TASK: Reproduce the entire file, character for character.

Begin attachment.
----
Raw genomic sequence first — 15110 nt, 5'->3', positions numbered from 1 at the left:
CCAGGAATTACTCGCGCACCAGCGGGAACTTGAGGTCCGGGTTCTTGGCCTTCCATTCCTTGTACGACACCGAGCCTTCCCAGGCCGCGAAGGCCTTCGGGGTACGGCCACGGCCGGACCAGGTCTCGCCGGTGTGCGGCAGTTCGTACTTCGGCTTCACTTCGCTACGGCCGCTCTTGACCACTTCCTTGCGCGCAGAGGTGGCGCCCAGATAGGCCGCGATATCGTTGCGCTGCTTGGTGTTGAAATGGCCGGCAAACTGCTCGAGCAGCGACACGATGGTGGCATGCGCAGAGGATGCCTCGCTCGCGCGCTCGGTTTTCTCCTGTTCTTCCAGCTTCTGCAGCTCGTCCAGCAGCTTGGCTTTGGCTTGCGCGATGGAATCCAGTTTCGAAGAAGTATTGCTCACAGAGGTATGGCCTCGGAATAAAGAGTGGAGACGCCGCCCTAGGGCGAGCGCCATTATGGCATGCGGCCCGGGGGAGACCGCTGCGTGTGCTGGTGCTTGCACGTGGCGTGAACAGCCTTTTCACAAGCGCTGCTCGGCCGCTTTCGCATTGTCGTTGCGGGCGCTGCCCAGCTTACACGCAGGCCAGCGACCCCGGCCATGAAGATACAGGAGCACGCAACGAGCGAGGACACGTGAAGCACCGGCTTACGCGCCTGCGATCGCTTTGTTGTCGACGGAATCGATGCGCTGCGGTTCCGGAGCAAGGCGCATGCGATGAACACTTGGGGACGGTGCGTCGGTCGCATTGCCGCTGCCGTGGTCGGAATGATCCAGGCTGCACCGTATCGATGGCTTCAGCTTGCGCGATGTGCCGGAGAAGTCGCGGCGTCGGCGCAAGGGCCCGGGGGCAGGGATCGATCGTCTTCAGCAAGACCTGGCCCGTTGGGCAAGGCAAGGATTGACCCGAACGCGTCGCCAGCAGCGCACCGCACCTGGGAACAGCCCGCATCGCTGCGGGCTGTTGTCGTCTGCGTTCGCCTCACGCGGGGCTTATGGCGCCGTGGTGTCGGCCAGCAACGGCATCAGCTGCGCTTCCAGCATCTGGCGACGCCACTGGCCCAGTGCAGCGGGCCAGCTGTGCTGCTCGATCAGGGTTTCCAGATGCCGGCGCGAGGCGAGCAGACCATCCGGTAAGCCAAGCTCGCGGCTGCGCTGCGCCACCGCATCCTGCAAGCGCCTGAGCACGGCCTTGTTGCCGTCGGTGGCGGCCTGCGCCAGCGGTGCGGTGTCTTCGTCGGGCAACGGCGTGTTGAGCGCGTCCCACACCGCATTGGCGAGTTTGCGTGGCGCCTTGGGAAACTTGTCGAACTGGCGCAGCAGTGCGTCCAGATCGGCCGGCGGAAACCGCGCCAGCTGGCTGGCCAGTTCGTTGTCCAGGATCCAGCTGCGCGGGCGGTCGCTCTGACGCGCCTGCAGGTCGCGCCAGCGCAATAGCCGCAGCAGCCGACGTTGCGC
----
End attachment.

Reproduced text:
Raw genomic sequence first — 15110 nt, 5'->3', positions numbered from 1 at the left:
CCAGGAATTACTCGCGCACCAGCGGGAACTTGAGGTCCGGGTTCTTGGCCTTCCATTCCTTGTACGACACCGAGCCTTCCCAGGCCGCGAAGGCCTTCGGGGTACGGCCACGGCCGGACCAGGTCTCGCCGGTGTGCGGCAGTTCGTACTTCGGCTTCACTTCGCTACGGCCGCTCTTGACCACTTCCTTGCGCGCAGAGGTGGCGCCCAGATAGGCCGCGATATCGTTGCGCTGCTTGGTGTTGAAATGGCCGGCAAACTGCTCGAGCAGCGACACGATGGTGGCATGCGCAGAGGATGCCTCGCTCGCGCGCTCGGTTTTCTCCTGTTCTTCCAGCTTCTGCAGCTCGTCCAGCAGCTTGGCTTTGGCTTGCGCGATGGAATCCAGTTTCGAAGAAGTATTGCTCACAGAGGTATGGCCTCGGAATAAAGAGTGGAGACGCCGCCCTAGGGCGAGCGCCATTATGGCATGCGGCCCGGGGGAGACCGCTGCGTGTGCTGGTGCTTGCACGTGGCGTGAACAGCCTTTTCACAAGCGCTGCTCGGCCGCTTTCGCATTGTCGTTGCGGGCGCTGCCCAGCTTACACGCAGGCCAGCGACCCCGGCCATGAAGATACAGGAGCACGCAACGAGCGAGGACACGTGAAGCACCGGCTTACGCGCCTGCGATCGCTTTGTTGTCGACGGAATCGATGCGCTGCGGTTCCGGAGCAAGGCGCATGCGATGAACACTTGGGGACGGTGCGTCGGTCGCATTGCCGCTGCCGTGGTCGGAATGATCCAGGCTGCACCGTATCGATGGCTTCAGCTTGCGCGATGTGCCGGAGAAGTCGCGGCGTCGGCGCAAGGGCCCGGGGGCAGGGATCGATCGTCTTCAGCAAGACCTGGCCCGTTGGGCAAGGCAAGGATTGACCCGAACGCGTCGCCAGCAGCGCACCGCACCTGGGAACAGCCCGCATCGCTGCGGGCTGTTGTCGTCTGCGTTCGCCTCACGCGGGGCTTATGGCGCCGTGGTGTCGGCCAGCAACGGCATCAGCTGCGCTTCCAGCATCTGGCGACGCCACTGGCCCAGTGCAGCGGGCCAGCTGTGCTGCTCGATCAGGGTTTCCAGATGCCGGCGCGAGGCGAGCAGACCATCCGGTAAGCCAAGCTCGCGGCTGCGCTGCGCCACCGCATCCTGCAAGCGCCTGAGCACGGCCTTGTTGCCGTCGGTGGCGGCCTGCGCCAGCGGTGCGGTGTCTTCGTCGGGCAACGGCGTGTTGAGCGCGTCCCACACCGCATTGGCGAGTTTGCGTGGCGCCTTGGGAAACTTGTCGAACTGGCGCAGCAGTGCGTCCAGATCGGCCGGCGGAAACCGCGCCAGCTGGCTGGCCAGTTCGTTGTCCAGGATCCAGCTGCGCGGGCGGTCGCTCTGACGCGCCTGCAGGTCGCGCCAGCGCAATAGCCGCAGCAGCCGACGTTGCGC